The talent, confidence, knowledge and delivery of the wonderful speeches impressed the judging panel; it was apparent there are talented future astronomers, philosophers, toast masters and scientists among this great group of children.
You can check out all of the speeches on our YouTube channel:
Category 1. Age 5 — 7years
· 1st place: Stella Molloy from Takaka Primary
· 2nd place: Penny Ross from Fairlie Primary
· 3rd place: Harriet Compton-Moen from Selwyn House School, Christchurch
Category 2. Age 8 — 10
· 1st place: Fynn Hart-Hobman from Thorrington School, Christchurch
· 2nd place: Eileen Corcoran from St Josephs School, Fairlie
· 3rd place: Ella Stephens from Selwyn House School, Christchurch
Five additional awards have been given to children who showed a real passion or in depth knowledge of astronomy.
The Earth & Sky Guides Choice Knowledge Award goes to Harrison Craythorne from Thorrington School, Christchurch and Brendan Rowland from Fenwick School, Oamaru.
The Earth & Sky Future Philosopher Award goes to Peter McHale from Warkworth Primary School.
The Earth & Sky Future Astronomer Awards go to Luka Reardon who is homeschooled in Lyttelton, and Angus Munro from Fairlie Primary School.
Thank you to all the children, teachers and parents who assisted in the development of this exciting competition, we hope to see more children sharing their knowledge about space, the universe and beyond in the 2012 National Astronomy Speech Competition.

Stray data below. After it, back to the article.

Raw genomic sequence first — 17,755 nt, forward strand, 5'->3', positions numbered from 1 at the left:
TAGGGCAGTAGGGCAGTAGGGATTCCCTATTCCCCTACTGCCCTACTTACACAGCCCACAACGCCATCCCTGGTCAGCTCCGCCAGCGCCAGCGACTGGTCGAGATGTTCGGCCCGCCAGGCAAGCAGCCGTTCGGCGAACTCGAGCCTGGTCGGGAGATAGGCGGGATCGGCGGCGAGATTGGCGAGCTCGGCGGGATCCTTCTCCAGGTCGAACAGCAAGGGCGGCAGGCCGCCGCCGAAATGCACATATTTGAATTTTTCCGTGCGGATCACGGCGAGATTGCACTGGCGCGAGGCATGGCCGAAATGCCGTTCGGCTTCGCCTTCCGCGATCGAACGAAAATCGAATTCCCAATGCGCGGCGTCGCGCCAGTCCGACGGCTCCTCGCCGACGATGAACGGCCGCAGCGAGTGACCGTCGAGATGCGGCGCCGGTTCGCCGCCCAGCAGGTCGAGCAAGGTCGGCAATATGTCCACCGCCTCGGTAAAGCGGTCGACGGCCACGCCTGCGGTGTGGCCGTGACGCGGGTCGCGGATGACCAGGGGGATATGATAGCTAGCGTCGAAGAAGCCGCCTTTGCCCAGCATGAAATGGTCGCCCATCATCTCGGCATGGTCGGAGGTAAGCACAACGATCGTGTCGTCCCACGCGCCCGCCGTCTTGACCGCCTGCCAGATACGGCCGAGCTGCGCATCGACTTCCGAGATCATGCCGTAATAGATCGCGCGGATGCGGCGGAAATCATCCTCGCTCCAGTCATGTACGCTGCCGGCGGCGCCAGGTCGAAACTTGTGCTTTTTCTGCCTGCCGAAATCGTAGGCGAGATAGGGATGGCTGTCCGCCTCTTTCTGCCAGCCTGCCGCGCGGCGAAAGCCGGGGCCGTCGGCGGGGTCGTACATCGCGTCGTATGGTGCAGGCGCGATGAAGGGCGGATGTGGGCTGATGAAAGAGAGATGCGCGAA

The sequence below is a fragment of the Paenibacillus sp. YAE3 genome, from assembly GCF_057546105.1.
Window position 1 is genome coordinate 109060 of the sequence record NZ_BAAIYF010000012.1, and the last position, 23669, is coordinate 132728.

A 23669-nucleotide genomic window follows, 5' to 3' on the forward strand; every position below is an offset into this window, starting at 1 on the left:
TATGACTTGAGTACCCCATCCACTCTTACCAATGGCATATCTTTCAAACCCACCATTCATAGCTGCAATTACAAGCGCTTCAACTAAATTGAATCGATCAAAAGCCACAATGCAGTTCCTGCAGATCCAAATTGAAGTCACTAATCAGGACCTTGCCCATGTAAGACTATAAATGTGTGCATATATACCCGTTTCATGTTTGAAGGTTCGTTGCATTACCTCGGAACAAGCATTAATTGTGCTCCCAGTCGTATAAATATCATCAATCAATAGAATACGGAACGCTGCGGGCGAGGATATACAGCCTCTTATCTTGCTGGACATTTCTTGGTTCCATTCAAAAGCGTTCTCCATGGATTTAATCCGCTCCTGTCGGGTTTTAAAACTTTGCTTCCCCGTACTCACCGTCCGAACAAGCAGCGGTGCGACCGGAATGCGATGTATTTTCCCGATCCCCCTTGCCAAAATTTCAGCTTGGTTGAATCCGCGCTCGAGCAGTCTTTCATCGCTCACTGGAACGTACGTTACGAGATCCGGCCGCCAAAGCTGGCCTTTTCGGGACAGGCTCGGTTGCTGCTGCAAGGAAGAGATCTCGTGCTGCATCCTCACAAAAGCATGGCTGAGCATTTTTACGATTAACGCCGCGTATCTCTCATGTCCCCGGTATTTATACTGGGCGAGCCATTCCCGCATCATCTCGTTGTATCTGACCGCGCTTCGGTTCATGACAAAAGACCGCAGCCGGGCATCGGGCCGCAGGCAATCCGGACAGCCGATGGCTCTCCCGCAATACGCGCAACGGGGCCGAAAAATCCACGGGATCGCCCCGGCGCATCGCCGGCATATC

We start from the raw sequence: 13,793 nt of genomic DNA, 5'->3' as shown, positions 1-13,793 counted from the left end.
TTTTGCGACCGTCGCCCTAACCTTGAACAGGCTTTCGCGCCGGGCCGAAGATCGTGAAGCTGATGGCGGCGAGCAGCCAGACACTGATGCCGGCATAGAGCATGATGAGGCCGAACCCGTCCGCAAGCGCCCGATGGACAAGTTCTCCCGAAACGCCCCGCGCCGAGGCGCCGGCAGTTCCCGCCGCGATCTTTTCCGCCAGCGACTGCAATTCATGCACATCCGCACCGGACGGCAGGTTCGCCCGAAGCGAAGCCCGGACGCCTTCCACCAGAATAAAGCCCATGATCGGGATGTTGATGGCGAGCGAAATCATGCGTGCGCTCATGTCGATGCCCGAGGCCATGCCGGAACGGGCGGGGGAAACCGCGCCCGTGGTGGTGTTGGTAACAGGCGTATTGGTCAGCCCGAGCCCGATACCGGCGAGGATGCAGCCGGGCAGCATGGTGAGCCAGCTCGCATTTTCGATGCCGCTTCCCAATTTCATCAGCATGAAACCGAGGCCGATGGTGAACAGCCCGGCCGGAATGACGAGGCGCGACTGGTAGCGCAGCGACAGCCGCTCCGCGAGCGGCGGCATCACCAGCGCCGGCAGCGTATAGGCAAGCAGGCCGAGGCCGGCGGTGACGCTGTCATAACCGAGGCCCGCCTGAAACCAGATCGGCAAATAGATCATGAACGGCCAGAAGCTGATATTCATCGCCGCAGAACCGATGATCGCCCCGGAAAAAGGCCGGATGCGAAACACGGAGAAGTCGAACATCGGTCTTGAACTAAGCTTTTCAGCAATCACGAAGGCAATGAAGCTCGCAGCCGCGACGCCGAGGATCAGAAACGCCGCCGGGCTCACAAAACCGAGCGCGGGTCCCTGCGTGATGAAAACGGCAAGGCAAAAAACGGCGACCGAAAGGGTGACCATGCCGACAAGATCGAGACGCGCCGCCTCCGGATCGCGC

Information about Earth & Sky and Mt. John Observatory, Lake Tekapo:
Canterbury University and Earth & Sky negotiated a public "outreach" opportunity and opened up the Mt. John Observatory site to enable people to visit, learn, view, experience and enjoy a special encounter with astronomy and nature. Mt. John is internationally recognised not only as New Zealand’s centre of Space research but is also the most beautiful, easily accessible observatory in the world. Situated one thousand feet above Lake Tekapo and only eighteen minutes driving time from town, it has an uninterrupted 360-degree panorama of giant mountains, lakes, rivers, ancient glacial deposits, vast tussock grasslands and many other attractions &mdash plus it sits below one of the clearest skies in New Zealand. As well as the sealed access road there is a very popular public walkway linking Mt John with the village and lake below.
A unique glass Astro Café has been built around the Bamberg building on the summit where people can relax, view and "observe" both by day and night — and enjoy good coffee and refreshments.
During the day regular tours depart from this point and introduce visitors to the MOA project and its large, impressive telescope. There is also the chance to view solar activity and sun spots through a special telescope and also search for stars and planets visible during the daylight hours — subject to clear skies. There is also the opportunity to learn about the southern sky, plus local history, geography and geology — and if anyone wants to be an Astronomer — full information on the various courses available at Canterbury University.
Special early evening Twilight Zone tours operate each day to introduce visitors to the Sunset hours on Mt John — to view and experience the Sun as it bids farewell while nature paints her ever-changing colours. Visitors can watch and explore the first stars and planets as they begin to appear in the darkening sky and enjoy some informative lectures with fine local fare and refreshments.
The comprehensive starwatching night tours operate from Mount John every good weather night and use a 40-cm Meade telescope for public viewing in the 16-inch dome, along with other smaller associated telescopes. These evening astronomy experiences are very popular with both national and International visitors and are enjoyed by many thousands of people each year.
Earth & Sky Ltd., P.O. Box 112, Lake Tekapo 7945, New Zealand.
Phone: +64 (0)3 6806960 Fax: +64 (0)3 6806950